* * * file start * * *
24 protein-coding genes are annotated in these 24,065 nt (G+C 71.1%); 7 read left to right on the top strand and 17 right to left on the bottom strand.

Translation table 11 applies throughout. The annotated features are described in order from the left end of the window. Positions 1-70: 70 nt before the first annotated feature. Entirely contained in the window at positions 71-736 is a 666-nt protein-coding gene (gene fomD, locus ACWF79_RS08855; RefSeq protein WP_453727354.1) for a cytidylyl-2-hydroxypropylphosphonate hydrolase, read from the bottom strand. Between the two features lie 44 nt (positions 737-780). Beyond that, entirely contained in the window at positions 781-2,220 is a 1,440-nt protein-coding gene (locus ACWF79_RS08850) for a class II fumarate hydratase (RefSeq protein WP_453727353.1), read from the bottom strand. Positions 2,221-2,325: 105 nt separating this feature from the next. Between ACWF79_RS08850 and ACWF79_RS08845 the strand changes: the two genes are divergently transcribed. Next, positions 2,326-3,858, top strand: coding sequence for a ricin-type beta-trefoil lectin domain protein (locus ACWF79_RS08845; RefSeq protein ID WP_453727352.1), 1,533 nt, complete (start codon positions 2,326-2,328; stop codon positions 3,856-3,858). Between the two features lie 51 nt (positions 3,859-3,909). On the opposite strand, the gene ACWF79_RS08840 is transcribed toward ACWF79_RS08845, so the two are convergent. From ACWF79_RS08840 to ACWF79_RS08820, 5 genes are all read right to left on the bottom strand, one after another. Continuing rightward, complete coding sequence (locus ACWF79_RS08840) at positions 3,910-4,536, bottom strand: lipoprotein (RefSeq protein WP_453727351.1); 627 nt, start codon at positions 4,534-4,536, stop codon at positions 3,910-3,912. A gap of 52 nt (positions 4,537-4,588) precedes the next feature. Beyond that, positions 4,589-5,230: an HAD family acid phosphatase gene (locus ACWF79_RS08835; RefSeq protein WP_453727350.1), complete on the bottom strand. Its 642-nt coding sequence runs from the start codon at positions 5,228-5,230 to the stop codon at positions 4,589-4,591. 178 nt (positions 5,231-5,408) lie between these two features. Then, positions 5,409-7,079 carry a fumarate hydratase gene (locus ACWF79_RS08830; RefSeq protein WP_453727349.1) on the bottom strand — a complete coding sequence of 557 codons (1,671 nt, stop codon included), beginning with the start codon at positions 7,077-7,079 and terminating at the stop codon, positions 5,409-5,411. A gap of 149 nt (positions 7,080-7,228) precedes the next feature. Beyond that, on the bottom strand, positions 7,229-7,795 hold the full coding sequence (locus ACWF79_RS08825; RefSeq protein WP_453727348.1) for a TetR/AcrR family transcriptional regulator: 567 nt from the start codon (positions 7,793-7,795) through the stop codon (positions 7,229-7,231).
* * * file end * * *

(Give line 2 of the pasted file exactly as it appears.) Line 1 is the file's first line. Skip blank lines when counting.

Translation table 11 applies throughout. The annotated features are described in order from the left end of the window. Positions 1-70: 70 nt before the first annotated feature. Entirely contained in the window at positions 71-736 is a 666-nt protein-coding gene (gene fomD, locus ACWF79_RS08855; RefSeq protein WP_453727354.1) for a cytidylyl-2-hydroxypropylphosphonate hydrolase, read from the bottom strand. Between the two features lie 44 nt (positions 737-780). Beyond that, entirely contained in the window at positions 781-2,220 is a 1,440-nt protein-coding gene (locus ACWF79_RS08850) for a class II fumarate hydratase (RefSeq protein WP_453727353.1), read from the bottom strand. Positions 2,221-2,325: 105 nt separating this feature from the next. Between ACWF79_RS08850 and ACWF79_RS08845 the strand changes: the two genes are divergently transcribed. Next, positions 2,326-3,858, top strand: coding sequence for a ricin-type beta-trefoil lectin domain protein (locus ACWF79_RS08845; RefSeq protein ID WP_453727352.1), 1,533 nt, complete (start codon positions 2,326-2,328; stop codon positions 3,856-3,858). Between the two features lie 51 nt (positions 3,859-3,909). On the opposite strand, the gene ACWF79_RS08840 is transcribed toward ACWF79_RS08845, so the two are convergent. From ACWF79_RS08840 to ACWF79_RS08820, 5 genes are all read right to left on the bottom strand, one after another. Continuing rightward, complete coding sequence (locus ACWF79_RS08840) at positions 3,910-4,536, bottom strand: lipoprotein (RefSeq protein WP_453727351.1); 627 nt, start codon at positions 4,534-4,536, stop codon at positions 3,910-3,912. A gap of 52 nt (positions 4,537-4,588) precedes the next feature. Beyond that, positions 4,589-5,230: an HAD family acid phosphatase gene (locus ACWF79_RS08835; RefSeq protein WP_453727350.1), complete on the bottom strand. Its 642-nt coding sequence runs from the start codon at positions 5,228-5,230 to the stop codon at positions 4,589-4,591. 178 nt (positions 5,231-5,408) lie between these two features. Then, positions 5,409-7,079 carry a fumarate hydratase gene (locus ACWF79_RS08830; RefSeq protein WP_453727349.1) on the bottom strand — a complete coding sequence of 557 codons (1,671 nt, stop codon included), beginning with the start codon at positions 7,077-7,079 and terminating at the stop codon, positions 5,409-5,411. A gap of 149 nt (positions 7,080-7,228) precedes the next feature. Beyond that, on the bottom strand, positions 7,229-7,795 hold the full coding sequence (locus ACWF79_RS08825; RefSeq protein WP_453727348.1) for a TetR/AcrR family transcriptional regulator: 567 nt from the start codon (positions 7,793-7,795) through the stop codon (positions 7,229-7,231).